need help 50 amp 30 amp is this 220 volt ?

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crown:
  ok trying to understand is 50 a & 30 a a 220v split in two i have 50 amp and have been testing things with a 50 - 30 a adaper then
  a 15 a adaper and 200 ft ex cord i have a long 220 volt cord for my welder 3 wire can i plug the 30 amp in to this ??
  thanks crown

Lin:
Rv connections are 50 amp, four wire (hot, hot,neutral and ground), 240 volt or 30 amp, three wire (hot, neutral and ground), 120 volt.  Your welding cable can run 240 through three wires by using the out of phase hot as a neutral, so it has 2 hots and a ground.  This configuration used to be used for dryers, etc, but I do not think it meets modern codes.  In any case, you can not plug your 30 amp, 120, rv cord into a 240 volt connection.  If however, you are asking if you can take your welding cord and make it into a 120 volt extension cord by changing its plug and receptacle-- you could.

robertglines1:
your welder cord even though it looks like a 30 amp receptable is 220 volts and more  should have a different plug pattern than the 30 amp rv 120 v0lt ..ck it out..is your welder 120? if so should work..mine that looks simular is 220 like a electric stove or dryer plug.was typing same time lin was.but will post anyway...Bob

bevans6:
Going from highest to lowest...

A 50 amp RV service is 220 volts across two hot legs, each at 50 amps, so you get a total of 100 amps of service.  Each leg is 110 volts referenced to neutral and ground, so you get two 110 volt supplies in your  distribution box, and you balance the loads in the RV across them.  You can also ignore one of the legs, and treat it as a 50 amp 110 volt supply.  If you have appliances that use 220 volt, you connect them across both legs.  This connector and outlet has four leads, two power, one neutral and one ground.  The cord for a 50 amp service uses 6 gauge wire.

A 30 amp RV service is 110 volts on one hot lead, with neutral and ground.  You get 30 amps of 110 volts service.  If you want to plug in a 30 amp cord to a 50 amp RV service outlet, you can use an adaptor that connects your 30 amp plug to one of the hot legs of the 50 amp service only, and connects both neutral and ground to the outlet.  A 30 amp RV plug has three leads - power, neutral and ground.  The cord for a 30 amp service uses 10 gauge wire.  If you use an adaptor to connect your 30 amp RV plug and cord into a 50 amp outlet, it's very important to have a 30 amp main breaker in your distribution panel to protect the cord, since the outlet breaker is 50 amps which is well over what a 10 gauge cord can support.

You can adapt a 30 amp RV service to a 15 or 20 amp outlet using adaptors.  It's important to remember that you can only use up to 80% of the outlet rated amperage on a continuous basis, so you should only draw 12 amps from a 15 amp outlet, and 16 amps from a 20 amp outlet.  If you overload, you will simply trip the breaker, if there is one and it's working properly.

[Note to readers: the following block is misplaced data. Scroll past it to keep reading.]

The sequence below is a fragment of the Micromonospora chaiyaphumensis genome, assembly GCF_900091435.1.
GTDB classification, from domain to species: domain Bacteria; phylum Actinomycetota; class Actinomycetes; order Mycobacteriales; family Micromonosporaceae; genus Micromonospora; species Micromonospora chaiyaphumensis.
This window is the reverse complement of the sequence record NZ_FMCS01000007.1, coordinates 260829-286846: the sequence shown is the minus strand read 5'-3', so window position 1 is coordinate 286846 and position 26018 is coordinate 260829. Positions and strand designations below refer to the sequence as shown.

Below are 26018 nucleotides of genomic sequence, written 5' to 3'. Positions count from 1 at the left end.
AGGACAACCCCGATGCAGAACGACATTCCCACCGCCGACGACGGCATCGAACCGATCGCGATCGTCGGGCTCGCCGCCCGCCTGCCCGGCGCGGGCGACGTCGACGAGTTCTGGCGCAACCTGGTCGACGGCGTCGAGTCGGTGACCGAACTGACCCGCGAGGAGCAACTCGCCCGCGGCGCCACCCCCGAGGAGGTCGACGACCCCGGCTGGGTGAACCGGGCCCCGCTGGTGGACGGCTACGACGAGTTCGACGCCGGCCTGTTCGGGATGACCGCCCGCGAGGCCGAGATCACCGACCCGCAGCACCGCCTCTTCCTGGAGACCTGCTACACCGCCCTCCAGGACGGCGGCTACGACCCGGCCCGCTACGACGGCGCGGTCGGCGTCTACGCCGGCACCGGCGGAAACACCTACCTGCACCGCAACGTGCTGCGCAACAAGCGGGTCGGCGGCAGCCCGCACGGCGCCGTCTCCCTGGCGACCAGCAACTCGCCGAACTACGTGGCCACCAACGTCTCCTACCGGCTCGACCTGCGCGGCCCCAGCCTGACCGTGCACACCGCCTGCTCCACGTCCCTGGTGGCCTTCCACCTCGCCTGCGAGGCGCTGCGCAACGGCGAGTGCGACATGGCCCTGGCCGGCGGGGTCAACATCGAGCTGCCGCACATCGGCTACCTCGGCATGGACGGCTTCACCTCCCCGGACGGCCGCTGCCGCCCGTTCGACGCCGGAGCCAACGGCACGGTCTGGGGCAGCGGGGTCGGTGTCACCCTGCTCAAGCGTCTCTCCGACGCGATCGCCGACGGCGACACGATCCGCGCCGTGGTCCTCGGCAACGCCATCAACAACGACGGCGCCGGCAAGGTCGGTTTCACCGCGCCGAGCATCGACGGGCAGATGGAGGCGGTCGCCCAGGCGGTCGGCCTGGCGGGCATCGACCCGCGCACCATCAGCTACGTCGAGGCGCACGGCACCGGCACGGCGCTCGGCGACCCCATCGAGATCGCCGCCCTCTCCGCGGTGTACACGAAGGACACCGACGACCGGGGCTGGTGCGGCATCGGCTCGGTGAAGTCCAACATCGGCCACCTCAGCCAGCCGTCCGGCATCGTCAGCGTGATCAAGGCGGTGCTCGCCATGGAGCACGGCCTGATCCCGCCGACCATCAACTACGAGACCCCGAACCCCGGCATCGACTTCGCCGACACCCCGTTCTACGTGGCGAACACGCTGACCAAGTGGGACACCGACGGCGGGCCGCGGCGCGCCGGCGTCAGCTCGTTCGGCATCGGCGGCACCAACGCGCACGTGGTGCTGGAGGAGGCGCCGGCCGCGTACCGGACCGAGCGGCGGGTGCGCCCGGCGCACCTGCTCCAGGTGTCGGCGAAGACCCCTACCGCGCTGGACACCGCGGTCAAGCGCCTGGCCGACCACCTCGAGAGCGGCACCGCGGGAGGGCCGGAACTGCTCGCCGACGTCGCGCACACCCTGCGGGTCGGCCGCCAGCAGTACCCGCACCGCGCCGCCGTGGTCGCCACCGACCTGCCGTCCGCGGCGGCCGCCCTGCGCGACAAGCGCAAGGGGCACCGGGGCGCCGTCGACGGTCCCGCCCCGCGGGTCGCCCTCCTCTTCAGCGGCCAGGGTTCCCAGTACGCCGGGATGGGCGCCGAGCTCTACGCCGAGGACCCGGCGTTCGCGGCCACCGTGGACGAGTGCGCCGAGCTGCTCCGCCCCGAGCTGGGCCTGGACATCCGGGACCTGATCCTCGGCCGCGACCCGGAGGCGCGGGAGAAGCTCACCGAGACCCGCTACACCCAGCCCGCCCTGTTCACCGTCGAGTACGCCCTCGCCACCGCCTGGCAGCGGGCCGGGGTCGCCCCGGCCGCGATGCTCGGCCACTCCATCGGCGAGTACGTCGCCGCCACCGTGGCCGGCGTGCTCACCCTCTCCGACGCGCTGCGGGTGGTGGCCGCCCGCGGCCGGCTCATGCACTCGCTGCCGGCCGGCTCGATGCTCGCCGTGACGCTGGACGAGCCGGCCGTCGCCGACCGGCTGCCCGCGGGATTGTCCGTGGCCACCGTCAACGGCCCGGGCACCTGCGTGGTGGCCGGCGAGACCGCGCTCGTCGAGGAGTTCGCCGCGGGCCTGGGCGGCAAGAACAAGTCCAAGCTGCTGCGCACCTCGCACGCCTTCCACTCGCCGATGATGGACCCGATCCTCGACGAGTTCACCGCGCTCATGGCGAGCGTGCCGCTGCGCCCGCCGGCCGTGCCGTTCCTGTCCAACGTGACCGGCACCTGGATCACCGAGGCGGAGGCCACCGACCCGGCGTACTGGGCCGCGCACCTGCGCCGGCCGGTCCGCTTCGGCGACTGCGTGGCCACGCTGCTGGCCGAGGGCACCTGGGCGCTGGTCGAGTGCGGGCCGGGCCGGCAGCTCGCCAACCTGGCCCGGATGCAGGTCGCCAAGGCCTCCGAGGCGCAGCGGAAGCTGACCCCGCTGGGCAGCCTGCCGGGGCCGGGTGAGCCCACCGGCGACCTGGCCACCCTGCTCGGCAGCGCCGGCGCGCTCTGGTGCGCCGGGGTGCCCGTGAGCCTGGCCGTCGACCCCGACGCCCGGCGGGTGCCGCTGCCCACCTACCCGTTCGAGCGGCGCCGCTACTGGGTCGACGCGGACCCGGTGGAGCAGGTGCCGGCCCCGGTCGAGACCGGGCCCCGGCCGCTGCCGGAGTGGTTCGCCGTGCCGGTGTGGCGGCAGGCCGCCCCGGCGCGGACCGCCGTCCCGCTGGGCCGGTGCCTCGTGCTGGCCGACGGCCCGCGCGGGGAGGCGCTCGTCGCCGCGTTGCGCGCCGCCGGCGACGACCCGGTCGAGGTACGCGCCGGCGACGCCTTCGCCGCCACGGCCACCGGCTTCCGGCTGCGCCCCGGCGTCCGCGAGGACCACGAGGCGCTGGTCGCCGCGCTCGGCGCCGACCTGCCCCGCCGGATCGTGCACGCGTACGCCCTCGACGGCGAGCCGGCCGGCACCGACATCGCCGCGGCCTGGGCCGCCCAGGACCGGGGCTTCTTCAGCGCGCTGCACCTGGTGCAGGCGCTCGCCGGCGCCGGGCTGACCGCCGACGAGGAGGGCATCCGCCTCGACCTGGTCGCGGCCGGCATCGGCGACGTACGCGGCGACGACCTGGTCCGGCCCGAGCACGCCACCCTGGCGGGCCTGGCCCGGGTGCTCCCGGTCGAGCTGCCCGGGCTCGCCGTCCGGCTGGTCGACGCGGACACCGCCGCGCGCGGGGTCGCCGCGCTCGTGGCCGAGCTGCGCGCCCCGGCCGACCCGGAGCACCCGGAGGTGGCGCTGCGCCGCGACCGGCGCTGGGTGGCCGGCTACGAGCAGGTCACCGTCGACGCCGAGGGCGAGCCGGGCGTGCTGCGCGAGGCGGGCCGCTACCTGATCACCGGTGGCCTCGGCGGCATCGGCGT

If you have a 200 foot extension cord, you can use it up to it's capacity to carry current and recognizing that a cord that long is going to have a voltage drop that may affect things you need to run in your bus.  You need to know the gauge of the cord wire to tell what will happen.  Personally, most common 14 gauge extension cords are going to be working pretty hard at 200 feet and I would maybe run a TV or some lights, not more than maybe 8 amps of load, but that is off the top of my head.

Your welder extension cord is designed to run a 220 volt welder, so it has two hot legs and ground, but no neutral.  Welders draw a lot of current, usually, so it is probably a heavier gauge wire, but you have  to know what it is and how long it is to understand what will happen.  Since it has no neutral, you can't use it for a proper 50 amp service extension.  You can re-purpose one of the hot leads to neutral and use it to extend a 30 amp or lower service, but you have to be careful about keeping track of what connections you have made.  The common twist-lock three prong outlet and plug is rated for both 110 volt and 220 volt use, you could use that standard, probably, I haven't checked to see what the connection standards are, but my preference would be to put new ends on it that match your bus cords.

There is more detail to all of this, but this is the readers digest version...should help get you started...   ;)

Brian

Brian




Chopper Scott:
I do know one thing. I just know enough about electricity to get myself in trouble. OK. I know 2 things. I cannot plug my 50 amp 3 pronged plug from my bus into my shop 220 outlets that I use for my welders and such. It blows breakers as I tried to do that once. My main plug to the bus is just a typical 3 pronged 50 amp outlet and when I change it to the shore power the male end of that cord is a 4 pronged 50 amp that I can put adapters from 50 amp to 30 amp to 110. Other than that I am clueless!!! :D

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